Low maintenance flower Bed Ideas
- Suspended animation: Covering parts of your garden with light-blocking plastic sheeting stops weed seeds from germinating and halts the spread of perennial weeds. It’s crude, looks ugly, it doesn’t allow you to add compost/soil improver, but it works. I’m currently “resting” some areas under thick sheeting, previously destined for landfill. Held down by stones and overlapped by at least 1ft (30cm), it’s totally effective at seeing off thickets of couch grass and banishing bracken. When time allows I peel it back, section by section, and begin cultivating.
For now, wildlife wins: there’s a vole and slowworm labyrinth beneath the sheet, while damselflies breed in the mini-ponds that form on it in summer.
- Build your soil: Decommissioning parts of a garden for some or all of a growing season allows for soil-building. Green manures can be sown on bare patches from spring onwards as fast-growing, temporary weed-beaters (mustard, buckwheat) which last a few weeks, or as “leys”, where they last for a season or more. Fertility builder mix is a perennial mix of grasses and red clover (organiccatalog.com) which improves soil by boosting its organic matter. When the time comes, green manures are incorporated by digging them in, or by chopping them down and covering them with a deep mulch so they enrich the soil as they rot.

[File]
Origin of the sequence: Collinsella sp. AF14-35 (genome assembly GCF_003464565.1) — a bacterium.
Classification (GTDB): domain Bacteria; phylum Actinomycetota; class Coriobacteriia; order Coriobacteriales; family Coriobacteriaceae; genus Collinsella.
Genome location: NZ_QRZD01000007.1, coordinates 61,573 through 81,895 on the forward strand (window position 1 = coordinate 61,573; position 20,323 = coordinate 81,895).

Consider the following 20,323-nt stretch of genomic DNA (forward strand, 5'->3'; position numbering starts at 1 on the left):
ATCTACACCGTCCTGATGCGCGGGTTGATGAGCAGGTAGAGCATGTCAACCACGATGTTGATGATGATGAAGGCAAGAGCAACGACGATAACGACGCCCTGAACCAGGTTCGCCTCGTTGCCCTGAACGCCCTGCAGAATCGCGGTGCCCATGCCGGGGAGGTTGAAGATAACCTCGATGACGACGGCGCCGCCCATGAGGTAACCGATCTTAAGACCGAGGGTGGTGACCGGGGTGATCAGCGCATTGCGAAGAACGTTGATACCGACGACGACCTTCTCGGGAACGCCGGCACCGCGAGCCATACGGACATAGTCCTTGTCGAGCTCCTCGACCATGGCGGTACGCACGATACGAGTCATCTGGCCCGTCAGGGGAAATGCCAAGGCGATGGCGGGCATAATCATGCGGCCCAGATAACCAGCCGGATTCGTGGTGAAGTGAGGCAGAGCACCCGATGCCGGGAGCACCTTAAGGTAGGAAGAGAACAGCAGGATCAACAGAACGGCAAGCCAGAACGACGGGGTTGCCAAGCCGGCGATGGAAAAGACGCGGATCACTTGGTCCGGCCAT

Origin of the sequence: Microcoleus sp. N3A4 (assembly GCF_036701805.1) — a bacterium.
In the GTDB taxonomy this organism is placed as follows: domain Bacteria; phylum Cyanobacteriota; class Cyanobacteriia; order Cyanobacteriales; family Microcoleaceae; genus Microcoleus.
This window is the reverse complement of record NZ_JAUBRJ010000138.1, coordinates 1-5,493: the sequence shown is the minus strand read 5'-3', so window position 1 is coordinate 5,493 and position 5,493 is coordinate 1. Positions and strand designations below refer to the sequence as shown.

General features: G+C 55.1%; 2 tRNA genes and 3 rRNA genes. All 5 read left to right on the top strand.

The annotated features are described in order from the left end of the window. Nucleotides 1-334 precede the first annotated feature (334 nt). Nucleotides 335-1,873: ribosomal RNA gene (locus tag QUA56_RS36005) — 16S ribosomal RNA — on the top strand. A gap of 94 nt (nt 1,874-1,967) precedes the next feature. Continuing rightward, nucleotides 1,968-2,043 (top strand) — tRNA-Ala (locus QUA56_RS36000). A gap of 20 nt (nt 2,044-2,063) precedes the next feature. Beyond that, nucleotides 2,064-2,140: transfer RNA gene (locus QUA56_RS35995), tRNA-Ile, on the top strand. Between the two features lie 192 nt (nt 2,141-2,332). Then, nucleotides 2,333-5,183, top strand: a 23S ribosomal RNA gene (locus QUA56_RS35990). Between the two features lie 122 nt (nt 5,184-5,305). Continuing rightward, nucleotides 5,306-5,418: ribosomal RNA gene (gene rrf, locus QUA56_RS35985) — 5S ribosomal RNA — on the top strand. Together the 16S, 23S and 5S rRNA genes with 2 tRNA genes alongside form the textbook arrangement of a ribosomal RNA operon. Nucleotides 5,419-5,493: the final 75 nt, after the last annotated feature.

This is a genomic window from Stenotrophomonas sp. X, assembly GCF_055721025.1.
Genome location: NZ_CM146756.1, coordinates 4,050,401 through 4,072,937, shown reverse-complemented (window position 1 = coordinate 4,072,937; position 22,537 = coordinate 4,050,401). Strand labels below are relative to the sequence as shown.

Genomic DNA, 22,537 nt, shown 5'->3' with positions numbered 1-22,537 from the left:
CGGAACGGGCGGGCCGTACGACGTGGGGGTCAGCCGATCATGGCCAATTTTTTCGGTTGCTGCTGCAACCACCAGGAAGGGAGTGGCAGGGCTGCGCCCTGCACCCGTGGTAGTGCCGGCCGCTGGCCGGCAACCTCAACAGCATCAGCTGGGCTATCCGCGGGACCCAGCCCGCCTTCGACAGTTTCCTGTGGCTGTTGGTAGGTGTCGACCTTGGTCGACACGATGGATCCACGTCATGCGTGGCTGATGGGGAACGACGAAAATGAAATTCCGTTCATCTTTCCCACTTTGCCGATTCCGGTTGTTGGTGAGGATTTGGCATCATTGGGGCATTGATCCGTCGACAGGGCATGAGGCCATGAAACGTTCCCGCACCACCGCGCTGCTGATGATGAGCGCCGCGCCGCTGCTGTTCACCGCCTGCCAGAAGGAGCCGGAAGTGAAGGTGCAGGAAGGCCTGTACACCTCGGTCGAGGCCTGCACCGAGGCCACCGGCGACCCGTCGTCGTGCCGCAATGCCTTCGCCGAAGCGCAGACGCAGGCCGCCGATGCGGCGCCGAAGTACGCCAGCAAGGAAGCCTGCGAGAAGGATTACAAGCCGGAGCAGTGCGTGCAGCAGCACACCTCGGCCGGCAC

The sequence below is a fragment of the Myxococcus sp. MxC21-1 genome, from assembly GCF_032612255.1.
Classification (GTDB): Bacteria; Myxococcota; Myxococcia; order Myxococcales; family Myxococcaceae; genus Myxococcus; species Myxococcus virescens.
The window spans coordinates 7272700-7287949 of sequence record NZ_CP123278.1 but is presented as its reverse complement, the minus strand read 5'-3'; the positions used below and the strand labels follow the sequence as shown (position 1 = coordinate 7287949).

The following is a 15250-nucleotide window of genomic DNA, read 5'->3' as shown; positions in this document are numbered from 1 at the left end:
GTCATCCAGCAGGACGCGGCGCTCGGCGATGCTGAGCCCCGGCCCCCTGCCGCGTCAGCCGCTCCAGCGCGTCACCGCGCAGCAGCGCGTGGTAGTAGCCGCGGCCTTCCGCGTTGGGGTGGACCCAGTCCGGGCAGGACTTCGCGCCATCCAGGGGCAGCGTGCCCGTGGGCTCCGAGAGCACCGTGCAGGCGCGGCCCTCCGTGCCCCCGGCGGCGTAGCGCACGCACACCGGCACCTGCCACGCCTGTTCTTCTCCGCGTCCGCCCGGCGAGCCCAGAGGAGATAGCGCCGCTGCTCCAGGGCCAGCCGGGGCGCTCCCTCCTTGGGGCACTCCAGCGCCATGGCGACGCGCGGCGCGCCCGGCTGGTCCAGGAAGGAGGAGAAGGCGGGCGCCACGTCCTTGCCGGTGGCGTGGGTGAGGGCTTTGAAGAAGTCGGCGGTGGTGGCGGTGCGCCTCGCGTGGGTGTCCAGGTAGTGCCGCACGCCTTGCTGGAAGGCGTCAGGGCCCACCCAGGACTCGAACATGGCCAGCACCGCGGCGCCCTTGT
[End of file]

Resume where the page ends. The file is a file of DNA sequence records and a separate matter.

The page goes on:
- Fruitful expansion: If your kitchen garden is getting too much, and you have fewer mouths to feed and less energy for digging, turn over more of it to soft fruit. Long-cultivated soil will usually be in prime condition, meaning long-lived, easy-to-grow soft fruits such as raspberries can go straight in (plant dormant bare-root plants now). The range of raspberry varieties means you can pick fresh berries from early summer through to the autumn frosts. Late-fruiters, such as 'Autumn Bliss’, don’t even need elaborate supports (leave the old canes to fruit the following summer, removing them once fruiting is over and the new canes start cropping).
Black, red and white currants are other good replacements for time-intensive vegetables, needing only straightforward winter pruning (and netting if birds are a pain).